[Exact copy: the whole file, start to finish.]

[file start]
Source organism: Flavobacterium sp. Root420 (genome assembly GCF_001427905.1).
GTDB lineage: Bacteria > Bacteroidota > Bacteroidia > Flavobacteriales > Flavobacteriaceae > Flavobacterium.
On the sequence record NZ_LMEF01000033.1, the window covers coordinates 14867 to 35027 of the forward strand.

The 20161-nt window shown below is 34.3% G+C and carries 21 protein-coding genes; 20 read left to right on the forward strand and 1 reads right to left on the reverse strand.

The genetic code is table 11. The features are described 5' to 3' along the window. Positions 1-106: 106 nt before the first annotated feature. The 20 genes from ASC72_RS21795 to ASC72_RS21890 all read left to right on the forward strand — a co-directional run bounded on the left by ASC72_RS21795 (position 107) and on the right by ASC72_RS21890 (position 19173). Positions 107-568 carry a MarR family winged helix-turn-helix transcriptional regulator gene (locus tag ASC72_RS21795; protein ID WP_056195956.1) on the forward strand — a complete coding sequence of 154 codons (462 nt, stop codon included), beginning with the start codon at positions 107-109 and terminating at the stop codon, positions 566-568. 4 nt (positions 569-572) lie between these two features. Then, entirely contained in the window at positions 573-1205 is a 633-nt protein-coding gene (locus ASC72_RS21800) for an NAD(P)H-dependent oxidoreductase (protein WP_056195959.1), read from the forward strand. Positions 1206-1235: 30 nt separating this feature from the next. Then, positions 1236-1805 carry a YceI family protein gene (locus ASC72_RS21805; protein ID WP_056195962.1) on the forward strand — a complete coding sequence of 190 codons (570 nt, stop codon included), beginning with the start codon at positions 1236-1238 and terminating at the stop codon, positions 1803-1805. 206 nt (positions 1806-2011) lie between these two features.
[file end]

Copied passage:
Source organism: Flavobacterium sp. Root420 (genome assembly GCF_001427905.1).
GTDB lineage: Bacteria > Bacteroidota > Bacteroidia > Flavobacteriales > Flavobacteriaceae > Flavobacterium.
On the sequence record NZ_LMEF01000033.1, the window covers coordinates 14867 to 35027 of the forward strand.

The 20161-nt window shown below is 34.3% G+C and carries 21 protein-coding genes; 20 read left to right on the forward strand and 1 reads right to left on the reverse strand.

The genetic code is table 11. The features are described 5' to 3' along the window. Positions 1-106: 106 nt before the first annotated feature. The 20 genes from ASC72_RS21795 to ASC72_RS21890 all read left to right on the forward strand — a co-directional run bounded on the left by ASC72_RS21795 (position 107) and on the right by ASC72_RS21890 (position 19173). Positions 107-568 carry a MarR family winged helix-turn-helix transcriptional regulator gene (locus tag ASC72_RS21795; protein ID WP_056195956.1) on the forward strand — a complete coding sequence of 154 codons (462 nt, stop codon included), beginning with the start codon at positions 107-109 and terminating at the stop codon, positions 566-568. 4 nt (positions 569-572) lie between these two features. Then, entirely contained in the window at positions 573-1205 is a 633-nt protein-coding gene (locus ASC72_RS21800) for an NAD(P)H-dependent oxidoreductase (protein WP_056195959.1), read from the forward strand. Positions 1206-1235: 30 nt separating this feature from the next. Then, positions 1236-1805 carry a YceI family protein gene (locus ASC72_RS21805; protein ID WP_056195962.1) on the forward strand — a complete coding sequence of 190 codons (570 nt, stop codon included), beginning with the start codon at positions 1236-1238 and terminating at the stop codon, positions 1803-1805. 206 nt (positions 1806-2011) lie between these two features.